HOW TO: design using full-bleed in Printing

online marketing salt lake city

Understanding & using full-bleed appropriately can take your print design to a more professional level. In this article, we are going to help with properly adding bleed to your design.

A few things we will go over:

  • Full Bleed Designing
  • Why is full bleed needed for printing
  • Safety margins
  • Common Mistakes

What is Full-Bleed for printing?

If your design has any colors or graphics touching the edge of the paper for aesthetic purposes ( trim line ), it needs to be carried over to the bleed line. The bleed line extends .125 of an inch from the cut line. See the image below.

Not understanding or executing bleeds for your design can take a good design and make it look like a mess and unprofessional. The lack of bleed can leave uneven and unwanted white borders, which diminishes your design. Nothing screams a lack of professionalism and do-diligence, then misusing or not using full-bleed in your design work.

We will start with three basic factors with the layout for your business cards. Most print shops will require you to follow these three fundamental factors before sending your artwork to them. Others would rather not even deal with it and send it to print, leaving you with something much less than what you were hoping for.

Bleed: the outermost part of the card that will be removed.

Trim: the target line for cutting cards.

Safety: anything outside this line is subject to cutting mistakes. Don’t let essential elements like text or logos fall outside this line.

Why do printers need .125 of bleed for printing?

All printers have a slight print shift when printing. Either due to the mechanics of the printer or the paper. Giving your artwork the extra .125 inch on your file will allow some room for shifting without compromising the quality of your design.

Keep in mind that shops will be printing your files on a commercial size printer and not your typical office printer. Being able to do your job with multiple cards up at once allows them the ability to print your artwork in a timely manner and make money. With an office printer, you would typically print your business cards eight up. On a commercial printer, you can average between 18″ to 24″ parent sheets, depending on what type of digital press.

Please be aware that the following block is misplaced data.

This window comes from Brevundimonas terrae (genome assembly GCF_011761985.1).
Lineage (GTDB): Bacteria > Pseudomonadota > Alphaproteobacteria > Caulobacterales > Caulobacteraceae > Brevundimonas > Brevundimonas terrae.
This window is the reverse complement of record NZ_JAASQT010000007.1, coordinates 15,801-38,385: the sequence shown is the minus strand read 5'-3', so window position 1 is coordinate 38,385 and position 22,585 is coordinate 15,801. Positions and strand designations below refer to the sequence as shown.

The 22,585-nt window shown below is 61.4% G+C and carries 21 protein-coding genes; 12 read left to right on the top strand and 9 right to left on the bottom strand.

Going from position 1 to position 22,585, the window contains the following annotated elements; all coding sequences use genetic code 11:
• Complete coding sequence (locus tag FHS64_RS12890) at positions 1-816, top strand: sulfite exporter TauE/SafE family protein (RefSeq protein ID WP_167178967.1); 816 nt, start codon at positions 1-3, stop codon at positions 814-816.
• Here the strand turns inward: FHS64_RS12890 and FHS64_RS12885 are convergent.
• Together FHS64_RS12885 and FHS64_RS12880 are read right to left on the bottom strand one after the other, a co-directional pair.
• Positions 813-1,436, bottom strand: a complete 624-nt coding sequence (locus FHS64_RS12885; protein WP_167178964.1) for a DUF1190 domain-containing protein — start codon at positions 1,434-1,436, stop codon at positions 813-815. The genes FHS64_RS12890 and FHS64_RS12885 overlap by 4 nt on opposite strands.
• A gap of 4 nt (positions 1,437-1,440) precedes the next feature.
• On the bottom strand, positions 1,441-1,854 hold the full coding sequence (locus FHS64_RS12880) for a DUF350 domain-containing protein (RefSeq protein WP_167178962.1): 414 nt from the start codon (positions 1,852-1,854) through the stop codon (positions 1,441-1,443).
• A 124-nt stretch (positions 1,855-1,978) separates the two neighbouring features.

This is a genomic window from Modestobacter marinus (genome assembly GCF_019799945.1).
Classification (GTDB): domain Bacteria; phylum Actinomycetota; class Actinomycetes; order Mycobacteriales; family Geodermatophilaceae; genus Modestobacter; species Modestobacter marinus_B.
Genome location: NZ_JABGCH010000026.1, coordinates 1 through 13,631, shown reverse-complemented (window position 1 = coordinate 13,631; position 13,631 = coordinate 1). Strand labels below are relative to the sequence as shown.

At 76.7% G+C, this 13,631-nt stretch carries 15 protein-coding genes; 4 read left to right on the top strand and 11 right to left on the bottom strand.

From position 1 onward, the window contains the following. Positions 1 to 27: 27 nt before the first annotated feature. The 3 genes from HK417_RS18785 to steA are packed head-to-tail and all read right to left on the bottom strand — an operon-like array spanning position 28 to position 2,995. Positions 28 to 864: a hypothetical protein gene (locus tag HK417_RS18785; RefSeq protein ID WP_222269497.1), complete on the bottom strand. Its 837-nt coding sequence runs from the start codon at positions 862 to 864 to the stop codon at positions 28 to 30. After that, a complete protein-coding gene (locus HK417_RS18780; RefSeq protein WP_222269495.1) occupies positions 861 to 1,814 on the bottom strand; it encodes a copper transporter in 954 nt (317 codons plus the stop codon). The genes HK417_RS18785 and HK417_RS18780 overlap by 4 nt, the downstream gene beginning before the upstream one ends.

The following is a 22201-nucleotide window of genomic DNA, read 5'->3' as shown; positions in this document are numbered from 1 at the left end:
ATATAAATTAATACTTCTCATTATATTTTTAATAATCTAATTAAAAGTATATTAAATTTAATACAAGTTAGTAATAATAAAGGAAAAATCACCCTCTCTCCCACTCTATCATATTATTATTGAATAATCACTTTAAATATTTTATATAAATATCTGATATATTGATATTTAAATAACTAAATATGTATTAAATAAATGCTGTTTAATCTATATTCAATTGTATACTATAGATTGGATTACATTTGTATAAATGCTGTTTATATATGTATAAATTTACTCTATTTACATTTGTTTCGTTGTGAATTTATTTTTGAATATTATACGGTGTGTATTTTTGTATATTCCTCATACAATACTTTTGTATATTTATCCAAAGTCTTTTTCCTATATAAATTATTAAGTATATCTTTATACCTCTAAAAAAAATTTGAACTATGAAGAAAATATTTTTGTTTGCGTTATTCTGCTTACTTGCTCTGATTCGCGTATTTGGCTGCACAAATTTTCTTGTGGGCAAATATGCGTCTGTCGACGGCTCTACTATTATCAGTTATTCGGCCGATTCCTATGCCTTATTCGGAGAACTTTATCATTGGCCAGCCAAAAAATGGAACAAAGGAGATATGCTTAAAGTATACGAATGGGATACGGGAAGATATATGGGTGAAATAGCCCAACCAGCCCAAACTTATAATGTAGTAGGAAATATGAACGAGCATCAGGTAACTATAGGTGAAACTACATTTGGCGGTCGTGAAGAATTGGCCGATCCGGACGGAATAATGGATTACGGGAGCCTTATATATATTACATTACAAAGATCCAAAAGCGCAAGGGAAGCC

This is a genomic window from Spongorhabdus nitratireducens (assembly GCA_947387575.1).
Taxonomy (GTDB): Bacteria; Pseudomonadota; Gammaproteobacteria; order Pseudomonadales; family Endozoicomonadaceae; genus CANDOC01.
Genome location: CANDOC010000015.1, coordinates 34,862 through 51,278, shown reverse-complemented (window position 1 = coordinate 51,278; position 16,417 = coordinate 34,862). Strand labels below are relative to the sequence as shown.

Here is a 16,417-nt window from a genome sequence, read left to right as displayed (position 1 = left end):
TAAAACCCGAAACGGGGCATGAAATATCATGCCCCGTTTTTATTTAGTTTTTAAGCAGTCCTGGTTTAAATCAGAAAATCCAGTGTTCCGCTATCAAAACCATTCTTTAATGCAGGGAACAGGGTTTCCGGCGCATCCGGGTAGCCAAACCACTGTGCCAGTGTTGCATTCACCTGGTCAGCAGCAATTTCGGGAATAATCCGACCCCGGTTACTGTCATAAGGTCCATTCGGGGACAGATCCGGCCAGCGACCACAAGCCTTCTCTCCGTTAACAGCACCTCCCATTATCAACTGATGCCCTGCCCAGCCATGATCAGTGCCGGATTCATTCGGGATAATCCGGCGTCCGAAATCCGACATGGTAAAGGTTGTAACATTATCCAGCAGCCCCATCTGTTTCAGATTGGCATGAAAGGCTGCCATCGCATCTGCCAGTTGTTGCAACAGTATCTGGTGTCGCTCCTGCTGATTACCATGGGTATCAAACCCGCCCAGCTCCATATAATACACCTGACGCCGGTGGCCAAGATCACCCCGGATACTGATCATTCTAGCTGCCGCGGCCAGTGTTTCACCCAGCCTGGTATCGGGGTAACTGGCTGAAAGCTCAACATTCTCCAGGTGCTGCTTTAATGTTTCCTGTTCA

If you are running these offset, they can run your cards on parent sheets of up to 40″ and usually be running multiple jobs up with every run.

The full-bleed on your design helps them cut your cards from the parent sheet with better quality and manageable time.

Safety Margins

The trim line of your design is the size of the finished work after it is trimmed. Anything between the trim and bleed line will be removed. This is an excellent place to introduce the safety line and the reason why you need to treat the safety line as a margin for your design. Remember, your art will move while in the printing process. Keeping all your content that you don’t want to be cut needs to stay within the safety line.

Common Mistakes when creating a full-bleed design for the printer.

Stretching the file to meet the required bleed for your artwork is a common mistake that is made. This usually happens when the printer rejects the artwork because of the lack of or no bleed. The customer will then stretch the artwork .125 past the trim line and resubmit the design.

By not fully understanding how bleed works in their design, some text or artwork that was meant not to be cut was, of course, partially cut. This can easily result in an unusable end product.

Another common mistake is adding a colored or white border around your artwork to make up for the bleed. When the design shifts during the printing process, it will be more than likely to leave some of the colored borders on your finished product.

Borders in printing are usually never a good idea—especially when using a digital press for your job. This is not to say it’s not possible, more than likely the finished product isn’t going to be what you were hoping, as I said before, printing shifts in the process. Trying to keep a consistent border around the finished product can be almost impossible.

Paying the extra cost to run your job offset will probably offer what you would want in borders for your design. So, if it’s in the budget and it’s essential to the design, I would say go for it. There are a few print shops here in Utah that I believe are pretty adept at such work.

Leave a Reply

Your email address will not be published. Required fields are marked *